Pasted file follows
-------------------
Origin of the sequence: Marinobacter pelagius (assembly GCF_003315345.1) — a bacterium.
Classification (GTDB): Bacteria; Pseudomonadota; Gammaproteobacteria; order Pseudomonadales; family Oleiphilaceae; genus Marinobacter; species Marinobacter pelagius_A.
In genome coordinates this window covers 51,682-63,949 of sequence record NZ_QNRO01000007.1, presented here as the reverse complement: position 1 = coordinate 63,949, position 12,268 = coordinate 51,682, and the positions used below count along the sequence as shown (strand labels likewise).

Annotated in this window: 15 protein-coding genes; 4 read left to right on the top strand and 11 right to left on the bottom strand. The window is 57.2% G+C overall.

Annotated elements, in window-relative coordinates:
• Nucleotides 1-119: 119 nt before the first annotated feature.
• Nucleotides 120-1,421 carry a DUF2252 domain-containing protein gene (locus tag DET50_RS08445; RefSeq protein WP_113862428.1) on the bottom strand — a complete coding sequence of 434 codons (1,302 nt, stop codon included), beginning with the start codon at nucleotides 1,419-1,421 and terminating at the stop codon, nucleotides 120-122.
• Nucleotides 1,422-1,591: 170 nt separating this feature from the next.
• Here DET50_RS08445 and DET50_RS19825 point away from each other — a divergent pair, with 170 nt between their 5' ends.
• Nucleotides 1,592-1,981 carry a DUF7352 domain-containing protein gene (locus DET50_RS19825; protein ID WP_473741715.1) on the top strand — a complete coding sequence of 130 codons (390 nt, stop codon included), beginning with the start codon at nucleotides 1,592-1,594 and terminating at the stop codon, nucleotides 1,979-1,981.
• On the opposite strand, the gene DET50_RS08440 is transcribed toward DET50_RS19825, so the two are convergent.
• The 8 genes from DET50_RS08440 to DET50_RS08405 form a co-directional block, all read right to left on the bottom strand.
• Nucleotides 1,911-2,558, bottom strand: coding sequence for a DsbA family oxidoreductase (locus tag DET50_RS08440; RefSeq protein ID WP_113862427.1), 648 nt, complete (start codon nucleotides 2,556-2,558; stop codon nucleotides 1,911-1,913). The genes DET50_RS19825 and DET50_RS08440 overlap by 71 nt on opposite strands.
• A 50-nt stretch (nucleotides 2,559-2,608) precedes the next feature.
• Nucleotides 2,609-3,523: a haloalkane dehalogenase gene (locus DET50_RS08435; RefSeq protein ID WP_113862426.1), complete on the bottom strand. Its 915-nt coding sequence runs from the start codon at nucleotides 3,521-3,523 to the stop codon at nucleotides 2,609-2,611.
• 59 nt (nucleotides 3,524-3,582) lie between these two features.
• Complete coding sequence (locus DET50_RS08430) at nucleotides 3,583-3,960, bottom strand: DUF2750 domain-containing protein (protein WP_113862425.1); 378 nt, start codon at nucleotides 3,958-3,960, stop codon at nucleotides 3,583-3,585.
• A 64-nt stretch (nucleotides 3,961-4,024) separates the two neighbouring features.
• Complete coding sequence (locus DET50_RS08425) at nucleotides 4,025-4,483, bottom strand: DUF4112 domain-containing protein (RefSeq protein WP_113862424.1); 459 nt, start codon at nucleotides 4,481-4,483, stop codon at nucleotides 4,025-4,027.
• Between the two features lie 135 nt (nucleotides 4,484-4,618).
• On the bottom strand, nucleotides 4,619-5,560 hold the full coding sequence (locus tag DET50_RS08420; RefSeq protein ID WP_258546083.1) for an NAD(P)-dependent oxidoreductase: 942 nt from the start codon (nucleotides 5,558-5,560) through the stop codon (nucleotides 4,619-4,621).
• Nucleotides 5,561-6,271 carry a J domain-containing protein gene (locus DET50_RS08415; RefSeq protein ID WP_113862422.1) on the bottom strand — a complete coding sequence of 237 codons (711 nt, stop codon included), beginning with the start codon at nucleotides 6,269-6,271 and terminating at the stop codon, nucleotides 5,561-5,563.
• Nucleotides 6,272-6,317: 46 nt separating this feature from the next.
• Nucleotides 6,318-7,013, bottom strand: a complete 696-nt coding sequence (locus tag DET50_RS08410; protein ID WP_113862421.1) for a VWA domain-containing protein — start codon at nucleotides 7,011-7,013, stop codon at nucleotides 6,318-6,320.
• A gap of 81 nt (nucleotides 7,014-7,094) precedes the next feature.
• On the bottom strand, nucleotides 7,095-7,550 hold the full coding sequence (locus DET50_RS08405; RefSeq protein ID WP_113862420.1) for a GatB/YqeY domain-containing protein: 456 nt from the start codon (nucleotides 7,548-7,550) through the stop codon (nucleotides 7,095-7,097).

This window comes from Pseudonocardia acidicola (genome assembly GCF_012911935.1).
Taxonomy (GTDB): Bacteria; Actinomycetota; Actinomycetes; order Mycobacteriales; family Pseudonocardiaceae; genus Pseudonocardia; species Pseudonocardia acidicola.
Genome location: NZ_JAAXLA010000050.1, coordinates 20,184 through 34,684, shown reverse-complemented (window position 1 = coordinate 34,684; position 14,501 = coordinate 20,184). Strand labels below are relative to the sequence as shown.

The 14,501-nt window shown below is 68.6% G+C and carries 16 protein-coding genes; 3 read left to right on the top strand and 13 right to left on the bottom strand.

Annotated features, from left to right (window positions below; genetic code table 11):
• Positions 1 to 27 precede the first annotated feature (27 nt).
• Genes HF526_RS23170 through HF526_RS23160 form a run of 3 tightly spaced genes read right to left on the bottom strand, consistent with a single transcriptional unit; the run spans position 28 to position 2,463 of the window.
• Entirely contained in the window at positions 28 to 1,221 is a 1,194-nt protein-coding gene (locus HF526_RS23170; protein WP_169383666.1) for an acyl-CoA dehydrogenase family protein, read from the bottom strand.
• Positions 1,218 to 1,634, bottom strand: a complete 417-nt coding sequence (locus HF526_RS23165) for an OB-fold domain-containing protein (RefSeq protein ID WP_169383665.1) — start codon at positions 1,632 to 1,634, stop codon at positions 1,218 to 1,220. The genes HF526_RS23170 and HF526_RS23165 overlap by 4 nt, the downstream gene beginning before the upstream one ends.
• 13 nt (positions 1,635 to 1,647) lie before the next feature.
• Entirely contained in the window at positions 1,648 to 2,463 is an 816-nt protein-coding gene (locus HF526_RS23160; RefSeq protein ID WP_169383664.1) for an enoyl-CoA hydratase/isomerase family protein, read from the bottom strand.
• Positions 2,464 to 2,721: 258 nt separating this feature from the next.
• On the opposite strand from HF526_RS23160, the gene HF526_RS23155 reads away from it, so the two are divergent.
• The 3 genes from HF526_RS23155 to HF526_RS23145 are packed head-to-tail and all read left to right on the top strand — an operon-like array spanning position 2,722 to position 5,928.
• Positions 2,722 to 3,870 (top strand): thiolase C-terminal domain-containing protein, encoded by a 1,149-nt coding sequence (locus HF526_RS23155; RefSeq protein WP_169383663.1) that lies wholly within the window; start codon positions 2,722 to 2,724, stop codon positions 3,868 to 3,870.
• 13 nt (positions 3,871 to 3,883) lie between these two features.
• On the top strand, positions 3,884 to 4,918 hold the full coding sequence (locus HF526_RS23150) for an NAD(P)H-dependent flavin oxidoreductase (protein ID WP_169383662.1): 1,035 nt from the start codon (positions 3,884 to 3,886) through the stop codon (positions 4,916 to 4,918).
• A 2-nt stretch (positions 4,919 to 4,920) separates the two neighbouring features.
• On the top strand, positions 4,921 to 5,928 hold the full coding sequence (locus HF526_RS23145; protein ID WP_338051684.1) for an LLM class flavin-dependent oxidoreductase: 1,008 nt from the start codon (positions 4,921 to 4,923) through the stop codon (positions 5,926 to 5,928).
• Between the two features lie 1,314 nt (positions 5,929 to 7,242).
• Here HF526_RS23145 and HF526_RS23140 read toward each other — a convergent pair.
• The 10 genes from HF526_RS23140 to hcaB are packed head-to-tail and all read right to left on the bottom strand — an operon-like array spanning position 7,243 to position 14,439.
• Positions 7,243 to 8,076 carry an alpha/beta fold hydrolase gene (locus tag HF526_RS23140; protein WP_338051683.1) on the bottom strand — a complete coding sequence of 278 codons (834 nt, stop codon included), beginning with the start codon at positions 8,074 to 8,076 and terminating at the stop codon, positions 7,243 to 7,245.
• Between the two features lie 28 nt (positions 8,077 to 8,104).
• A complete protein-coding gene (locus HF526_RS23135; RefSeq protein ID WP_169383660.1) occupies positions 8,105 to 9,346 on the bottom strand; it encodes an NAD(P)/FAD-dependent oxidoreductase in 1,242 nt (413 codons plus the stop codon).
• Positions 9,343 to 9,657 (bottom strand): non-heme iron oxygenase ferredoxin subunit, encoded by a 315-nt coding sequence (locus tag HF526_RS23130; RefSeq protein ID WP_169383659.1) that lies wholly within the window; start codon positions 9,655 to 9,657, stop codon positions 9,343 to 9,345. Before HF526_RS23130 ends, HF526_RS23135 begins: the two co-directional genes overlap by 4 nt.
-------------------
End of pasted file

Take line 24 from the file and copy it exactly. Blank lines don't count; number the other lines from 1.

• Nucleotides 6,318-7,013, bottom strand: a complete 696-nt coding sequence (locus tag DET50_RS08410; protein ID WP_113862421.1) for a VWA domain-containing protein — start codon at nucleotides 7,011-7,013, stop codon at nucleotides 6,318-6,320.